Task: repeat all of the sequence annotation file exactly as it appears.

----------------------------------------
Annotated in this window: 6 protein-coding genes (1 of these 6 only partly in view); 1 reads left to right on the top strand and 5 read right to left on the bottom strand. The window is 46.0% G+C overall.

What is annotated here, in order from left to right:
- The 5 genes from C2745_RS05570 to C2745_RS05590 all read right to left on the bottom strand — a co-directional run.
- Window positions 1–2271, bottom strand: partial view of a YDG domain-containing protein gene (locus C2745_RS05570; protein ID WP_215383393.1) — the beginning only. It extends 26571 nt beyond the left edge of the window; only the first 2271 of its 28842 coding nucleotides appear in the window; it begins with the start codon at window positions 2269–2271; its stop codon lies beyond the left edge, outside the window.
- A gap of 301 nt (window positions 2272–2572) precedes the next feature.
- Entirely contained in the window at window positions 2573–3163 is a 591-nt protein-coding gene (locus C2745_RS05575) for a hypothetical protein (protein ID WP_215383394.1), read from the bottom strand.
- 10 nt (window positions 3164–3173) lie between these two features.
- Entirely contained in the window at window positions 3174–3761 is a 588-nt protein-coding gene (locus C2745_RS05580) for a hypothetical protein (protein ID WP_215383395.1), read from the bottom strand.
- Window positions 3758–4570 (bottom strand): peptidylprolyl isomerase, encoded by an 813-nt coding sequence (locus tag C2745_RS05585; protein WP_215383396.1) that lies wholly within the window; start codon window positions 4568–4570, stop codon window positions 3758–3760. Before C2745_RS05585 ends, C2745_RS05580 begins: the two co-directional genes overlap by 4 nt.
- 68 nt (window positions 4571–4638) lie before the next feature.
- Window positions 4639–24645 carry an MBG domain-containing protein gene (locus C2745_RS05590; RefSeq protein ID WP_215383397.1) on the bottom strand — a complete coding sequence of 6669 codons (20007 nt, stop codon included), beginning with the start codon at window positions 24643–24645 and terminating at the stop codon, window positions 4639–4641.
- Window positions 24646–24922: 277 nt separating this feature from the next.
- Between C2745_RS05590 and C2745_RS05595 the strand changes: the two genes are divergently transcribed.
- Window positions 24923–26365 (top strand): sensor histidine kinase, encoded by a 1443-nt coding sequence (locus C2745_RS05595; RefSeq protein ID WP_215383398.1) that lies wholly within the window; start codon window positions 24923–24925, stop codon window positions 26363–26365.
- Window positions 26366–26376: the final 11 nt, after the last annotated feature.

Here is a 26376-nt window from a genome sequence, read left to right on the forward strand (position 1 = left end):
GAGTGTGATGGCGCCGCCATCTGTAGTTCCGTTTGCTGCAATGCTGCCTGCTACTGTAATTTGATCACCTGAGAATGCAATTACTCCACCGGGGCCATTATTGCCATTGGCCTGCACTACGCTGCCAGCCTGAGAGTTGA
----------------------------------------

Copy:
Annotated in this window: 6 protein-coding genes (1 of these 6 only partly in view); 1 reads left to right on the top strand and 5 read right to left on the bottom strand. The window is 46.0% G+C overall.

What is annotated here, in order from left to right:
- The 5 genes from C2745_RS05570 to C2745_RS05590 all read right to left on the bottom strand — a co-directional run.
- Window positions 1–2271, bottom strand: partial view of a YDG domain-containing protein gene (locus C2745_RS05570; protein ID WP_215383393.1) — the beginning only. It extends 26571 nt beyond the left edge of the window; only the first 2271 of its 28842 coding nucleotides appear in the window; it begins with the start codon at window positions 2269–2271; its stop codon lies beyond the left edge, outside the window.
- A gap of 301 nt (window positions 2272–2572) precedes the next feature.
- Entirely contained in the window at window positions 2573–3163 is a 591-nt protein-coding gene (locus C2745_RS05575) for a hypothetical protein (protein ID WP_215383394.1), read from the bottom strand.
- 10 nt (window positions 3164–3173) lie between these two features.
- Entirely contained in the window at window positions 3174–3761 is a 588-nt protein-coding gene (locus C2745_RS05580) for a hypothetical protein (protein ID WP_215383395.1), read from the bottom strand.
- Window positions 3758–4570 (bottom strand): peptidylprolyl isomerase, encoded by an 813-nt coding sequence (locus tag C2745_RS05585; protein WP_215383396.1) that lies wholly within the window; start codon window positions 4568–4570, stop codon window positions 3758–3760. Before C2745_RS05585 ends, C2745_RS05580 begins: the two co-directional genes overlap by 4 nt.
- 68 nt (window positions 4571–4638) lie before the next feature.
- Window positions 4639–24645 carry an MBG domain-containing protein gene (locus C2745_RS05590; RefSeq protein ID WP_215383397.1) on the bottom strand — a complete coding sequence of 6669 codons (20007 nt, stop codon included), beginning with the start codon at window positions 24643–24645 and terminating at the stop codon, window positions 4639–4641.
- Window positions 24646–24922: 277 nt separating this feature from the next.
- Between C2745_RS05590 and C2745_RS05595 the strand changes: the two genes are divergently transcribed.
- Window positions 24923–26365 (top strand): sensor histidine kinase, encoded by a 1443-nt coding sequence (locus C2745_RS05595; RefSeq protein ID WP_215383398.1) that lies wholly within the window; start codon window positions 24923–24925, stop codon window positions 26363–26365.
- Window positions 26366–26376: the final 11 nt, after the last annotated feature.

Here is a 26376-nt window from a genome sequence, read left to right on the forward strand (position 1 = left end):
GAGTGTGATGGCGCCGCCATCTGTAGTTCCGTTTGCTGCAATGCTGCCTGCTACTGTAATTTGATCACCTGAGAATGCAATTACTCCACCGGGGCCATTATTGCCATTGGCCTGCACTACGCTGCCAGCCTGAGAGTTGA